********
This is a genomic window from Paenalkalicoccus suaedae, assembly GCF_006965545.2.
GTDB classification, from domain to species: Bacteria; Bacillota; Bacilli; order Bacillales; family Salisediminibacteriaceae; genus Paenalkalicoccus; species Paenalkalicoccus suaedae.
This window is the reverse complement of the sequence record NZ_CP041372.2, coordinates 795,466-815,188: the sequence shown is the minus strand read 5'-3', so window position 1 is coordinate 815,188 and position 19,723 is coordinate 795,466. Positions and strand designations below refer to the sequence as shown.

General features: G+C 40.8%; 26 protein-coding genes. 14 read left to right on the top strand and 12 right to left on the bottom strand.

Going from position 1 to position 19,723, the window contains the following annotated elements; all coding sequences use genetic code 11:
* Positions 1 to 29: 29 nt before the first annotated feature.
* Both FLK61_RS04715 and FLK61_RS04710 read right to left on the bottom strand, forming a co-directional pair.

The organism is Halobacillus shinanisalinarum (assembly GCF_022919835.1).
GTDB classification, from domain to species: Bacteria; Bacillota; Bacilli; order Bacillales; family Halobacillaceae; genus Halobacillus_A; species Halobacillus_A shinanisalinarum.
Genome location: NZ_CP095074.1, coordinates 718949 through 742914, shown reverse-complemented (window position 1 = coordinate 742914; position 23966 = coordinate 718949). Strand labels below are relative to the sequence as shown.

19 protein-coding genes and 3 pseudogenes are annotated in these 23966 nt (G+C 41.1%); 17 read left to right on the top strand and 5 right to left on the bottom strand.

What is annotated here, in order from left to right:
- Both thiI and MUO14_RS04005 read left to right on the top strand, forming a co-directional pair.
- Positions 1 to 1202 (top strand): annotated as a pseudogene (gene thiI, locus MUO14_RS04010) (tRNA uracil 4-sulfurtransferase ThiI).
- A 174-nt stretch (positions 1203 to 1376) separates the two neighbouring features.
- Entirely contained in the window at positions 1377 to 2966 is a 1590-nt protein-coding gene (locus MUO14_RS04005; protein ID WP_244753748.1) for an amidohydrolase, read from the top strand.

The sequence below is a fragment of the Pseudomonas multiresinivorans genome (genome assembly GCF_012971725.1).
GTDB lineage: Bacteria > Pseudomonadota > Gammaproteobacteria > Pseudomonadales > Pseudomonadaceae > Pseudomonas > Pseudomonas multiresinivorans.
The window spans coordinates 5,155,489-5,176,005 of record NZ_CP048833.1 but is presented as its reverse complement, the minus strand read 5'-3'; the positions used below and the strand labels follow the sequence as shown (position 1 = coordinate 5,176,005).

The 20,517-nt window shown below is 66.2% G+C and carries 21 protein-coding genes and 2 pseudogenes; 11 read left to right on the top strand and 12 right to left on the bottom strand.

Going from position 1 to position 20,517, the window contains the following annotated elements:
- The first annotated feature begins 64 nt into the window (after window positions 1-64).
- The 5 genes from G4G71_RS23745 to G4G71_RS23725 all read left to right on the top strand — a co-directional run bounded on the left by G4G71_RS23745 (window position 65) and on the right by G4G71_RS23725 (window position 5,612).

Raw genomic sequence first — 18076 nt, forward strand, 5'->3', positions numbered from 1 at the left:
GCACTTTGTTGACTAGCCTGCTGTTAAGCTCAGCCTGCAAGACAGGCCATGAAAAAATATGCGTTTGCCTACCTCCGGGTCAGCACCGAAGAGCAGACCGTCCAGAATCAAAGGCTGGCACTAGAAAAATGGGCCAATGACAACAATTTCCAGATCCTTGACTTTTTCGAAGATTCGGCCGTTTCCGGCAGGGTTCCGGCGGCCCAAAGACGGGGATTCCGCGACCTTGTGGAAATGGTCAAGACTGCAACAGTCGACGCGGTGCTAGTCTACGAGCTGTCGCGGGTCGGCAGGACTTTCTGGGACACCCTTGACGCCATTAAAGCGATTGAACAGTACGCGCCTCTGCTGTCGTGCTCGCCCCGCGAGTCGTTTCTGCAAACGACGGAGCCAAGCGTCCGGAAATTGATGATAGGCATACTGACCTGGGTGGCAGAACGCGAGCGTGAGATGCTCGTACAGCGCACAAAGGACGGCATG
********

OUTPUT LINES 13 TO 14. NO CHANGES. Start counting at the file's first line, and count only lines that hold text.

- Both thiI and MUO14_RS04005 read left to right on the top strand, forming a co-directional pair.
- Positions 1 to 1202 (top strand): annotated as a pseudogene (gene thiI, locus MUO14_RS04010) (tRNA uracil 4-sulfurtransferase ThiI).